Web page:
Justice John G Roberts, Jr. opened the Snyder v. Phelps Opinion Announcement by reviewing the facts of the case. Justice Roberts Jr. discussed how Fred Phelps and the Westboro Baptist Church, which Phelps founded, felt that the United States was “over tolerant” of sin and that God killed soldiers as punishment. And delved into the details surrounding the churches picketing of the funeral of Marine Lance Corporal Matthew Snyder.
After Phelps became aware of Synder’s funeral, who died during combat in the Iraq War, the Phelps family decided to head to Maryland and protest down the road from the memorial service. The Westboro Church members followed suit behind their lead, and carried signs with statements like: “God Hates the USA/Thank God for 9/11,” “America is Doomed,” “Don’t Pray for the USA,” “Thank God for IEDs,” “Thank God for Dead Soldiers,” “Pope in Hell,” “Priests Rape Boys,” “God Hates Fags,” “You’re Going to Hell,” and “God Hates You.” The clan began their protest approximately 30 minutes before the funeral procession began, and none of the members entered the church property. No violence was reported although the church members did sing hyms and recite bible verses.
Although the Phelps family informed Maryland authorities of their plans to picket the Snyder family still filed a suit against them claiming intentional infliction of emotional distress, defamation, and publicity given to private life. The intense circumstances caused the case to go all the way to the US Supreme Court.
The Snyder family claimed in court they were unable to separate the thought of their dead son from the thoughts of the picketing which eventually caused the father of the deceased severe depression and lead to intensify pre-existing health conditions. Eventually the Snyder family was awarded a 2.1 million judgment, which the Westbrook Church later appealed. The church later claimed in the court of appeals that their “peaceful” protest was protected under the First Amendment. The court of appeals eventually agreed with the Westboro Church, leading the case to the Supreme Court.
In the Opinion Announcement, Justice Roberts Jr. quoted a ruling from an earlier case involving the First Amendment.
“There is no threat to the free and robust debate of political issues and there is no potential interference with the meaningful dialogue of these ideas.”
The Supreme Justices had to decide whether in fact Snyder’s funeral was a private or public concern, which they inevitably decided was public.
“Well the church’s messages may fall short of refined social or political commentary the issues they highlight, the political and moral conduct of the United States and its citizens, the faith of our nation, homosexuality in the military and scandals involving the catholic clergy are matters of import. Even if a few of Westboros signs were viewed as containing messages related to Matthew Snyder or the Snyder’s specifically, that wouldn’t not change the fact that the overall thrust and dominant theme of the church’s demonstration spoke to broader public issue,” Justice Robert Jr. ruled.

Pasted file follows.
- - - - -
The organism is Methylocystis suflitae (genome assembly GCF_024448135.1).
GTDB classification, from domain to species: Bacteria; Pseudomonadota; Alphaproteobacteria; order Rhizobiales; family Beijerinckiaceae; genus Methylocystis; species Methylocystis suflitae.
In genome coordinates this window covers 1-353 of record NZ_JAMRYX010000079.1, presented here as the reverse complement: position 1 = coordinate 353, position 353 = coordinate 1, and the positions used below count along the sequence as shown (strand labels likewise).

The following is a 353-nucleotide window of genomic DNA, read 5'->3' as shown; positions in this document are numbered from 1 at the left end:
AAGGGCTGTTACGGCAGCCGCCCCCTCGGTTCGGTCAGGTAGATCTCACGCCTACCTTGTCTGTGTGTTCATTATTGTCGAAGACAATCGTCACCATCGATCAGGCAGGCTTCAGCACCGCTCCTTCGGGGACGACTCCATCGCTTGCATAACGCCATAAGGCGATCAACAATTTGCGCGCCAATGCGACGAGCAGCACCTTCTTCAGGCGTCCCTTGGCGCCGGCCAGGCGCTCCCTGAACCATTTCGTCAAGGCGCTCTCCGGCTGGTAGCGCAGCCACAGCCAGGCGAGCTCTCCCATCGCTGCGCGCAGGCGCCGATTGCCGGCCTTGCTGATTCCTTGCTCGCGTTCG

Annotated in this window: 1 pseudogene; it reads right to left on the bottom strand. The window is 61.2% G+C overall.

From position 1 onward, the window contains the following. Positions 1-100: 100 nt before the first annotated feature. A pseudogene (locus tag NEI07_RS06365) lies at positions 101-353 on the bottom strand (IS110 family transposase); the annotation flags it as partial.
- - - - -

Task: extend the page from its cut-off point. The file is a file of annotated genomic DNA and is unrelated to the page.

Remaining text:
The context of the Westboro picketing could not be directly linked to Matthew Snyder, but rather the larger political themes that could be associated with his public standing. The picketers displayed their signs on public land, next to a public street. Mr. Snyder contested that the First Amendment rights of the church should not stand in this case “not only because of the words” but additionally because of their intent to exploit a soldiers funereal and use it as a “platform to bring their message to a broader audience.”
However the courts had previously concurred in the case of Frisby v. Schultz “we have repeatedly referred to public streets as the archetype of a traditional public forum.” Additionally the courts noted that Mr. Snyder’s emotional distress caused by the picketing could not be totally separated from the sorrow he had already felt in conjunction with the death of his son.
Even though many found the picketing to be distasteful and claimed it disturbed the peace the courts could not rule in favor of the Snyder family.
“[But] that does not change the fact that the church was engaged in peaceful picketing addressing matters of public concern on a public street,” Justice Roberts Jr. said in reference to the social disturbance caused by the picketing.
The case of Snyder v. Phelps demonstrates the power held in the First Amendment. Although the majority of Americans would likely find the views spewed by the Wesboro Baptist Church appalling, and their decision to protest at a fallen soldier’s funeral even more disturbing, the circumstances clearly show that the church had operated well within their First Amendment rights. The ruling can be viewed a loss for those who live by a “politically correct” way of thinking and a win for those who like to push the envelope when it comes to First Amendment rights. Either way the case perfectly represents the thin line between highs and lows associated with the United States justice system.